How big a deal is rapper Kendrick Lamar's fourth album, D--N.? Any way you want to parse it, Lamar's latest is BIG. (Which might explain why its profane title and all 14 tracks are listed in all caps, with a period at the end of each to boot.)
Mainstream critics have loaded and fired the superlative cannon in their praise, using descriptors such as "dazzling," "masterpiece" and "the very definition of cutting-edge."
Unlike some critically hailed arthouse darlings, D--N. is enjoying massive popular success as well. The album is likely to be only the second release ever to surpass 300 million track streams in its first week (second only to Drake's recent release More Life).
But critics and fans encounter a dense, complex narrative here. Lamar's persepctive veers wildly between the spiritual and the carnal, the profound and profane and just about everything in between.
Crude or Profane Language
Drug and Alcohol Content
Other Negative Elements
"DNA." describes the jarring, jumbled collection of influences that make us who we are: "I got power, poison, pain and joy inside my DNA/I got hustle, though, ambition, flow inside my DNA." On "Yah," (reportedly a shortened version of the Hebrew name for God, Yahweh), Lamar raps, "I'm a Israelite, don't call me black no more." Later in the song he adds, "My cousin called Duckworth/Said, 'Know my worth'/And Deuteronomy say that we all been cursed."
"ELEMENT." laments, "All my grandmas dead/So ain't nobody prayin' for me." Lamar also proclaims, "We ain't goin' back to broke, family sellin' dope." "FEEL." seems to ask us what we're seeking to fill us up inside, with drugs, the Internet, religion, money, racism, work, family and gossip being among the many possibilities that Lamar namechecks. In similar territory, "LOYALTY." asks us to ponder who or what we're most beholden to: "Tell me who you loyal to/Is it money? Is it fame? Is it weed? Is it drink?/ … Tell me when your loyalty is comin' from the heart." '
"PRIDE." says, "Love's gonna get you killed/But pride's gonna be the death of you and you and me." Lamar also raps about racism's divisive impact ("Race barriers make inferior of you and I") and what he values most ("I'll choose faith over riches").
On "LOVE.," guest singer Zacari sings simply, "Just love me/I wanna be with you." "XXX." finds Lamar asking of our national character, "But is America honest or do we bask in sin?" "FEAR." involves Lamar recounting a long, painful list of the things an abusive father said to a young son. Later, the song offers a parallel list of the kind of things that adults might fear. The meaning of the song seems to be that fear is something we continue to confront throughout our lives. The track also begins with a recitation of a relative talking about Deuteronomy 28:28, which lists the consequences of disobeying God.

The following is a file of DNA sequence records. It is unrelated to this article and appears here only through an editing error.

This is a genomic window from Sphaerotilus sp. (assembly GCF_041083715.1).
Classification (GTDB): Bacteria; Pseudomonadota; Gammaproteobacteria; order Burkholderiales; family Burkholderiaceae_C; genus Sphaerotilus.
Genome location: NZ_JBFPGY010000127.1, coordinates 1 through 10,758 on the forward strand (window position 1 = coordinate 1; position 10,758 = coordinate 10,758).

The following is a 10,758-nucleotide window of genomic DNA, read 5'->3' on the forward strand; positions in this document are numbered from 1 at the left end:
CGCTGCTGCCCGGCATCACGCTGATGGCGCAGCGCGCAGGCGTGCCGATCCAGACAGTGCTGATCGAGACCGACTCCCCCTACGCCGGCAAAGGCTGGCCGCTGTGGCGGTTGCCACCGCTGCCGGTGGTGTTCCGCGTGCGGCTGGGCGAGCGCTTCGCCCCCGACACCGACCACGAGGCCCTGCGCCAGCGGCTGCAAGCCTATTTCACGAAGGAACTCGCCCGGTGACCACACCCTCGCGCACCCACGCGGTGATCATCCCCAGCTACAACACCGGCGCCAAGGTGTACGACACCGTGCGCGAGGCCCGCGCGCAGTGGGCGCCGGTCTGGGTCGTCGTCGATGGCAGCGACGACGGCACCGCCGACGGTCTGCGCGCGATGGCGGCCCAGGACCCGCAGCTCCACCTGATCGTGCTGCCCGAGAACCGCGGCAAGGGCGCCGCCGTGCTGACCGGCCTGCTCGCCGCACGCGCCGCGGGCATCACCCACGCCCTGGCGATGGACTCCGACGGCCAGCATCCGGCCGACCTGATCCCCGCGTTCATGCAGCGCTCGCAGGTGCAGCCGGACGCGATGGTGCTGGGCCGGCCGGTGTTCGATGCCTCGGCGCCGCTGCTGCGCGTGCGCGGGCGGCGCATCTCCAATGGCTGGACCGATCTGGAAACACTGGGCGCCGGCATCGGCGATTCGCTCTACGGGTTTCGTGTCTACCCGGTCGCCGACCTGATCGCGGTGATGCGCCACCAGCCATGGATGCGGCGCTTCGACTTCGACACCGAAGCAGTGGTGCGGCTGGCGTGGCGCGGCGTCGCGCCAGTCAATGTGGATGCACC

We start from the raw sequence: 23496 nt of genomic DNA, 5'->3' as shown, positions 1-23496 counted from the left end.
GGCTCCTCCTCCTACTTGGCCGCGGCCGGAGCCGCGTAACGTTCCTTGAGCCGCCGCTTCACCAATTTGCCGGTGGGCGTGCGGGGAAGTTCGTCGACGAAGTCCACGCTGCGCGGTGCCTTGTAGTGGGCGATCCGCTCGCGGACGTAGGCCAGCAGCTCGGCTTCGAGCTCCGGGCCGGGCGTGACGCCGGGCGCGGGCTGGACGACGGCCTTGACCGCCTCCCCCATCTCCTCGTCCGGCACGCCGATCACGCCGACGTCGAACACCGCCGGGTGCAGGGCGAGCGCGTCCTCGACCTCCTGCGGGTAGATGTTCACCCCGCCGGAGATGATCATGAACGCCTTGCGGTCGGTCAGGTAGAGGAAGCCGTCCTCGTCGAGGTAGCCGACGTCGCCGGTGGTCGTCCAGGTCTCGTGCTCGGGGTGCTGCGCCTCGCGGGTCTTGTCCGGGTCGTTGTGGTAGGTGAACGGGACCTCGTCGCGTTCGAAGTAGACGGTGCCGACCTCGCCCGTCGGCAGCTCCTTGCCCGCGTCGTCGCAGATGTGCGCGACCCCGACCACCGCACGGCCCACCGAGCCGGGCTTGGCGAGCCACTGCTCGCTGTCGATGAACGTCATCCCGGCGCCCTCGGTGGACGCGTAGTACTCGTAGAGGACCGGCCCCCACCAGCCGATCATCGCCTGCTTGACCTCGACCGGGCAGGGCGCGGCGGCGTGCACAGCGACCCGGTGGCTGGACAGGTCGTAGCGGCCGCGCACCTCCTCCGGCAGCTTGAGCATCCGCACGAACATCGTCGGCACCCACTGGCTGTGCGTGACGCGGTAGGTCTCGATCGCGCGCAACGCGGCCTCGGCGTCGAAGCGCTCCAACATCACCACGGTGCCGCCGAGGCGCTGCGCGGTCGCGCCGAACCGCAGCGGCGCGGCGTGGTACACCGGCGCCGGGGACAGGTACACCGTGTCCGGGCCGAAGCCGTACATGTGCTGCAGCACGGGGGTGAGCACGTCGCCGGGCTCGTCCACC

"DUCKWORTH." seems to recount biographical details of someone who's been killed, with Lamar pondering how things might have been different if he'd lived.
"DNA." unleashes a profane blast against critics: "I live a better life, f--- your life/ … I'd rather die than listen to you." Similar messages for haters turn up in "FEEL." and in "Yah," Lamar raps, "Keep the family close, get money, f--- b--ches/ … But it's money to get, b--ches to hit." Likewise, "ELEMENT." seems to nod acceptingly at the physical abuse of others.
"LOYALTY." is one of several songs that employs harsh anatomical slang to objectify women and fantasize about sex with them. (We also hear, "I'm a savage, I'm an a--hole, I'm a king."). "HUMBLE." talks graphically of oral sex and mentions a crude euphemism for the male anatomy. (There's also a reference to abusing prescription cough syrup). Meanwhile, it's no surprise that the song "LUST." includes a plaintive, explicit request for a particular sex act. The song also talks about going to the bathroom and getting high before having intercourse, while lyrics elsewhere in the track allude to masturbation and perpetrating credit card fraud.
Critique of America's shortcomings and its racism turns dark in "XXX." when Lamar raps, "Pass the gin, I mix it with American blood." On "FEAR.," He wishes dealing with his fears was as easy as getting high. A bit later, he adds a reference to seeking solace in sex as well: "Life's a b--ch, pull them panties to the side now." Near the end, Lamar hints at the possibility that we're all condemned, repeatedly using God's name paired with "d--n" to make his point.
"GOD." tells us, "This what God feel like, yeah/Laughing to the bank, like, aha, yeah." Elsewhere, the song repeatedly demands, "Don't judge me."
There's a lot going on when it comes to Kendrick Lamar's storytelling style. The tales he tells on D--N. can no doubt be mined for multiple layers of meaning—often meaning that requires a rap maven's encyclopedic understanding of the genre.
Lamar wades into deep waters when it comes to his subject matter. Life, death, God, faith, prayer, belief, identity, sex, drugs, poverty, riches, rage and regret are just some of the topics he touches on. I understand why D--N. has left many mainstream critics' jaws on the floor.
I appreciate lyrics here that treat faith as a substantial part of Lamar's life. But I struggle deeply with those lyrics' close proximity to other lines that are drenched in the harshest of profanities, praise marijuana use and narrate sexual experiences with exceedingly explicit imagery.